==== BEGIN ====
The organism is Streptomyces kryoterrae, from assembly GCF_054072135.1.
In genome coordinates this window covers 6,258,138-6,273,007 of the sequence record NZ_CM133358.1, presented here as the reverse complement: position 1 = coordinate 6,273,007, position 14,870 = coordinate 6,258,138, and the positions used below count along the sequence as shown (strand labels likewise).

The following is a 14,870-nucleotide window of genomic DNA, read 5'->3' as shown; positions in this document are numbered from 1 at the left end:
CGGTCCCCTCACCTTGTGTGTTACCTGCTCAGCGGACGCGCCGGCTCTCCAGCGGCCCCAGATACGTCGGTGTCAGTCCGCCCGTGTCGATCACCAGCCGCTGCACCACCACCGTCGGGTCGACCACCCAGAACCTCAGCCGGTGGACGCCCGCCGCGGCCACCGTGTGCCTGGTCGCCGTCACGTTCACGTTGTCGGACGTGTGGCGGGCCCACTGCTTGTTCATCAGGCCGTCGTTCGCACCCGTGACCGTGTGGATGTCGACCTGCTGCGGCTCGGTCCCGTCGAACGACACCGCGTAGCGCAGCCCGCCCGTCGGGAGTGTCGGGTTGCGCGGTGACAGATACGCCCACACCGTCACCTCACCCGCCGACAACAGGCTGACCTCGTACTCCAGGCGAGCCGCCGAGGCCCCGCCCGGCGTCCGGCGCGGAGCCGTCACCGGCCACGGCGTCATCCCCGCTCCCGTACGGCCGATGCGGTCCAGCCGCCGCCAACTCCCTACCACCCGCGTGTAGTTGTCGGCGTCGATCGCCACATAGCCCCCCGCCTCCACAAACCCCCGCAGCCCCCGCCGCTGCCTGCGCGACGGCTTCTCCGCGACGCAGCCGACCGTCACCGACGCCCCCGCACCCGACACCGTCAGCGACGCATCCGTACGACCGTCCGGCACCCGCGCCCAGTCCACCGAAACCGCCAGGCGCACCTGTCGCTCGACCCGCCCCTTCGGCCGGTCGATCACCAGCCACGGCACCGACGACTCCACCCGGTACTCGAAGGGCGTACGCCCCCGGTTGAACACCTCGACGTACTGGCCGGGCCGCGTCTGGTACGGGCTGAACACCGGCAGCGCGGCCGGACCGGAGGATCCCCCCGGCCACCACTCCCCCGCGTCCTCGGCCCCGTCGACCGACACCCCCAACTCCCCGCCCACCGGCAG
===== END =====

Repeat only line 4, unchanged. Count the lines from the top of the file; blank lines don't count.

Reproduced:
CGGTCCCCTCACCTTGTGTGTTACCTGCTCAGCGGACGCGCCGGCTCTCCAGCGGCCCCAGATACGTCGGTGTCAGTCCGCCCGTGTCGATCACCAGCCGCTGCACCACCACCGTCGGGTCGACCACCCAGAACCTCAGCCGGTGGACGCCCGCCGCGGCCACCGTGTGCCTGGTCGCCGTCACGTTCACGTTGTCGGACGTGTGGCGGGCCCACTGCTTGTTCATCAGGCCGTCGTTCGCACCCGTGACCGTGTGGATGTCGACCTGCTGCGGCTCGGTCCCGTCGAACGACACCGCGTAGCGCAGCCCGCCCGTCGGGAGTGTCGGGTTGCGCGGTGACAGATACGCCCACACCGTCACCTCACCCGCCGACAACAGGCTGACCTCGTACTCCAGGCGAGCCGCCGAGGCCCCGCCCGGCGTCCGGCGCGGAGCCGTCACCGGCCACGGCGTCATCCCCGCTCCCGTACGGCCGATGCGGTCCAGCCGCCGCCAACTCCCTACCACCCGCGTGTAGTTGTCGGCGTCGATCGCCACATAGCCCCCCGCCTCCACAAACCCCCGCAGCCCCCGCCGCTGCCTGCGCGACGGCTTCTCCGCGACGCAGCCGACCGTCACCGACGCCCCCGCACCCGACACCGTCAGCGACGCATCCGTACGACCGTCCGGCACCCGCGCCCAGTCCACCGAAACCGCCAGGCGCACCTGTCGCTCGACCCGCCCCTTCGGCCGGTCGATCACCAGCCACGGCACCGACGACTCCACCCGGTACTCGAAGGGCGTACGCCCCCGGTTGAACACCTCGACGTACTGGCCGGGCCGCGTCTGGTACGGGCTGAACACCGGCAGCGCGGCCGGACCGGAGGATCCCCCCGGCCACCACTCCCCCGCGTCCTCGGCCCCGTCGACCGACACCCCCAACTCCCCGCCCACCGGCAG